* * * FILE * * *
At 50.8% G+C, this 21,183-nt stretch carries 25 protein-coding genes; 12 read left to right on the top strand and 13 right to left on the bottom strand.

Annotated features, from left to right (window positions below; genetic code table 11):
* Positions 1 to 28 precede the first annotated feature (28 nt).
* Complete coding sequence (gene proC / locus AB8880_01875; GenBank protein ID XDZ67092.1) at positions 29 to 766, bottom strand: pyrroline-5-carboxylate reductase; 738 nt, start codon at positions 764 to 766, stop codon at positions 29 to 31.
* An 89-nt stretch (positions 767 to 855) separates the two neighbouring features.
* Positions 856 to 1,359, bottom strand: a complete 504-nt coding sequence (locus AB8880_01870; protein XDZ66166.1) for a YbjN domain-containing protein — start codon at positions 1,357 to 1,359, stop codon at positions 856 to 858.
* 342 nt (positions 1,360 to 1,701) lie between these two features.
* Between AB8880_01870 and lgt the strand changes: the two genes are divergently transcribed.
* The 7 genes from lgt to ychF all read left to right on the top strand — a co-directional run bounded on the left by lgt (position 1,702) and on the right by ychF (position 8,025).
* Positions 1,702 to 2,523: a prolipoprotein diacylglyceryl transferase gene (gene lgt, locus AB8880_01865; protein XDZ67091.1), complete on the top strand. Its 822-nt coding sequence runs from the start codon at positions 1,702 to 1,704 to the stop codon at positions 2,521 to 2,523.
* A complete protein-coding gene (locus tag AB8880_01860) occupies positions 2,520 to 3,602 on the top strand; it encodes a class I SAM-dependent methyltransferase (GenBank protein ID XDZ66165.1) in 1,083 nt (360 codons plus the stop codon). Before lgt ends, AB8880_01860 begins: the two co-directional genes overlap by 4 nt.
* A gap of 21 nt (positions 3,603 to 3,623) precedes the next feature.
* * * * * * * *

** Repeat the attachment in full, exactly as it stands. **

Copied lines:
At 50.8% G+C, this 21,183-nt stretch carries 25 protein-coding genes; 12 read left to right on the top strand and 13 right to left on the bottom strand.

Annotated features, from left to right (window positions below; genetic code table 11):
* Positions 1 to 28 precede the first annotated feature (28 nt).
* Complete coding sequence (gene proC / locus AB8880_01875; GenBank protein ID XDZ67092.1) at positions 29 to 766, bottom strand: pyrroline-5-carboxylate reductase; 738 nt, start codon at positions 764 to 766, stop codon at positions 29 to 31.
* An 89-nt stretch (positions 767 to 855) separates the two neighbouring features.
* Positions 856 to 1,359, bottom strand: a complete 504-nt coding sequence (locus AB8880_01870; protein XDZ66166.1) for a YbjN domain-containing protein — start codon at positions 1,357 to 1,359, stop codon at positions 856 to 858.
* 342 nt (positions 1,360 to 1,701) lie between these two features.
* Between AB8880_01870 and lgt the strand changes: the two genes are divergently transcribed.
* The 7 genes from lgt to ychF all read left to right on the top strand — a co-directional run bounded on the left by lgt (position 1,702) and on the right by ychF (position 8,025).
* Positions 1,702 to 2,523: a prolipoprotein diacylglyceryl transferase gene (gene lgt, locus AB8880_01865; protein XDZ67091.1), complete on the top strand. Its 822-nt coding sequence runs from the start codon at positions 1,702 to 1,704 to the stop codon at positions 2,521 to 2,523.
* A complete protein-coding gene (locus tag AB8880_01860) occupies positions 2,520 to 3,602 on the top strand; it encodes a class I SAM-dependent methyltransferase (GenBank protein ID XDZ66165.1) in 1,083 nt (360 codons plus the stop codon). Before lgt ends, AB8880_01860 begins: the two co-directional genes overlap by 4 nt.
* A gap of 21 nt (positions 3,603 to 3,623) precedes the next feature.